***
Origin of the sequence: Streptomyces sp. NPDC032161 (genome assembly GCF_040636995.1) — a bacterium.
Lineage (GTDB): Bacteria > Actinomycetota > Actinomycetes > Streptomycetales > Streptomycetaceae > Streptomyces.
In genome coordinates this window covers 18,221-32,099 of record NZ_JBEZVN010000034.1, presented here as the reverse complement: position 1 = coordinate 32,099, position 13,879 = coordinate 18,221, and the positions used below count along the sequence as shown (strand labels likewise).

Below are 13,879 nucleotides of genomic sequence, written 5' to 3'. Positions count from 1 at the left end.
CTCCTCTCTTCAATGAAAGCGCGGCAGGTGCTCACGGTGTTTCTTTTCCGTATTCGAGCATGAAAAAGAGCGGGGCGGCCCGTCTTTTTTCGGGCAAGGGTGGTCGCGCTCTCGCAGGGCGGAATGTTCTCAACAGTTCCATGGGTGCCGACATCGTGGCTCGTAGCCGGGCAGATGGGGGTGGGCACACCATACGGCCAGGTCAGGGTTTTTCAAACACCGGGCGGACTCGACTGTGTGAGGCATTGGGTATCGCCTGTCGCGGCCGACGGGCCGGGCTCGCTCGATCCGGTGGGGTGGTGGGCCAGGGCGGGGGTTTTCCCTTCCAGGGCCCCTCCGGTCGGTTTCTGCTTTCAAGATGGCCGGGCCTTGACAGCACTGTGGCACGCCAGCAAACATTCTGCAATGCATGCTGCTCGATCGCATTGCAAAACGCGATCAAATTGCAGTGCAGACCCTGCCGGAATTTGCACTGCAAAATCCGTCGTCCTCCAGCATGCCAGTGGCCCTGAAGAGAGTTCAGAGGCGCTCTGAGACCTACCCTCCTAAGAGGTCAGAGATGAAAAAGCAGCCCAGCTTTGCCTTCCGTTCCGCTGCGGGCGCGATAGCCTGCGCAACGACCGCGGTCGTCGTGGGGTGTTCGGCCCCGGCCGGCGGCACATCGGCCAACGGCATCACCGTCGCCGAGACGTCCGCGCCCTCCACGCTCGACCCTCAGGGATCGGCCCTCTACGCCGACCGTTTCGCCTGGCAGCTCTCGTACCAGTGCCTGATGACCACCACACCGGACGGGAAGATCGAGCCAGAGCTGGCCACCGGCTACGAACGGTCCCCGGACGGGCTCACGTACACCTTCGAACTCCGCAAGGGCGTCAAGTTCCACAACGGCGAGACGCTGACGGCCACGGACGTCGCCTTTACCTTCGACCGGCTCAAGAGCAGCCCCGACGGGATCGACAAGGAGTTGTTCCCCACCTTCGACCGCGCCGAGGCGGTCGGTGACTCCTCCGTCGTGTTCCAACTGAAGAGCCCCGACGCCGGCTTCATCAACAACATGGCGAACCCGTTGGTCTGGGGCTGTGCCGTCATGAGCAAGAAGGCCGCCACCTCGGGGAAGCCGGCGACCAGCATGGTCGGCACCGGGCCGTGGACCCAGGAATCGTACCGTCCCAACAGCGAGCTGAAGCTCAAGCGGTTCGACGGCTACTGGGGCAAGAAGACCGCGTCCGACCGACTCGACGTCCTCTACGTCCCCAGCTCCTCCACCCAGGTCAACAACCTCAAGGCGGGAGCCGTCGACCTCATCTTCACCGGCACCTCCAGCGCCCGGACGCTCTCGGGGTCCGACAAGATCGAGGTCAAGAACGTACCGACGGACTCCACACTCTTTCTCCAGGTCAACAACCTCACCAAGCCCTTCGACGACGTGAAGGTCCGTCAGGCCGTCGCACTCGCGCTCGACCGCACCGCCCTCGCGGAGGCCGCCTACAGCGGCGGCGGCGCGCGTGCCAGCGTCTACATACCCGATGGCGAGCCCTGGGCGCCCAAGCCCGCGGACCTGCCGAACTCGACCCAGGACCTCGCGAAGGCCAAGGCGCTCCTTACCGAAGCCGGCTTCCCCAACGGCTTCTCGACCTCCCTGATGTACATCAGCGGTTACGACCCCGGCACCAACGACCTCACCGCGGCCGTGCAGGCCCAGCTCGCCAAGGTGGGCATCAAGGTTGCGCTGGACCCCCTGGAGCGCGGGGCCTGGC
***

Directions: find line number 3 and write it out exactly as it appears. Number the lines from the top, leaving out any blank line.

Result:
In genome coordinates this window covers 18,221-32,099 of record NZ_JBEZVN010000034.1, presented here as the reverse complement: position 1 = coordinate 32,099, position 13,879 = coordinate 18,221, and the positions used below count along the sequence as shown (strand labels likewise).